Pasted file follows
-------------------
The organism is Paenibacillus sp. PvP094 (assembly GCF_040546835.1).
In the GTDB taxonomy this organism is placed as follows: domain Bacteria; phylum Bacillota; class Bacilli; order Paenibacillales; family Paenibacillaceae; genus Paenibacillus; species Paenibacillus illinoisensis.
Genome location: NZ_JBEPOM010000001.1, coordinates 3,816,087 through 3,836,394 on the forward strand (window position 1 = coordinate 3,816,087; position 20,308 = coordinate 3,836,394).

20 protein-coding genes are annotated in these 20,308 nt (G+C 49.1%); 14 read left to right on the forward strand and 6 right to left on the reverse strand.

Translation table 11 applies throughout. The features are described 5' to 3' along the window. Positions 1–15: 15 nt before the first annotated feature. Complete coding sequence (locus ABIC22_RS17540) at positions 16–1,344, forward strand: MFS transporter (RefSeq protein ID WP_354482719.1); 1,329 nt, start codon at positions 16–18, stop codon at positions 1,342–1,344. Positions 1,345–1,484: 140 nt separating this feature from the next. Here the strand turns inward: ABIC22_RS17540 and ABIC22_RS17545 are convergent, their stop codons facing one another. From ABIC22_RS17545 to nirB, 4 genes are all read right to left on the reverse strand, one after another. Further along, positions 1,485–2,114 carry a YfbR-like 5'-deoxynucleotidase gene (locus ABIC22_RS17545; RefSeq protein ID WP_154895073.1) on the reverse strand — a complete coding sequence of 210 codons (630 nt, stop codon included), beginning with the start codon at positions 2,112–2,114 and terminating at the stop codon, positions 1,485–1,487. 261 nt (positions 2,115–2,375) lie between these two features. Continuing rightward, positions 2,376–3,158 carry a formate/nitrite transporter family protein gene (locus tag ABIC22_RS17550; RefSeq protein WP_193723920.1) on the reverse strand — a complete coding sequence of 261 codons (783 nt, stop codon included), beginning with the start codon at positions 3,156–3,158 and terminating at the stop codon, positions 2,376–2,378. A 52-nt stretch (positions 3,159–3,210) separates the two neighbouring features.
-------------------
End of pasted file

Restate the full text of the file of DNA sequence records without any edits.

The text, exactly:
The organism is Paenibacillus sp. PvP094 (assembly GCF_040546835.1).
In the GTDB taxonomy this organism is placed as follows: domain Bacteria; phylum Bacillota; class Bacilli; order Paenibacillales; family Paenibacillaceae; genus Paenibacillus; species Paenibacillus illinoisensis.
Genome location: NZ_JBEPOM010000001.1, coordinates 3,816,087 through 3,836,394 on the forward strand (window position 1 = coordinate 3,816,087; position 20,308 = coordinate 3,836,394).

20 protein-coding genes are annotated in these 20,308 nt (G+C 49.1%); 14 read left to right on the forward strand and 6 right to left on the reverse strand.

Translation table 11 applies throughout. The features are described 5' to 3' along the window. Positions 1–15: 15 nt before the first annotated feature. Complete coding sequence (locus ABIC22_RS17540) at positions 16–1,344, forward strand: MFS transporter (RefSeq protein ID WP_354482719.1); 1,329 nt, start codon at positions 16–18, stop codon at positions 1,342–1,344. Positions 1,345–1,484: 140 nt separating this feature from the next. Here the strand turns inward: ABIC22_RS17540 and ABIC22_RS17545 are convergent, their stop codons facing one another. From ABIC22_RS17545 to nirB, 4 genes are all read right to left on the reverse strand, one after another. Further along, positions 1,485–2,114 carry a YfbR-like 5'-deoxynucleotidase gene (locus ABIC22_RS17545; RefSeq protein ID WP_154895073.1) on the reverse strand — a complete coding sequence of 210 codons (630 nt, stop codon included), beginning with the start codon at positions 2,112–2,114 and terminating at the stop codon, positions 1,485–1,487. 261 nt (positions 2,115–2,375) lie between these two features. Continuing rightward, positions 2,376–3,158 carry a formate/nitrite transporter family protein gene (locus tag ABIC22_RS17550; RefSeq protein WP_193723920.1) on the reverse strand — a complete coding sequence of 261 codons (783 nt, stop codon included), beginning with the start codon at positions 3,156–3,158 and terminating at the stop codon, positions 2,376–2,378. A 52-nt stretch (positions 3,159–3,210) separates the two neighbouring features.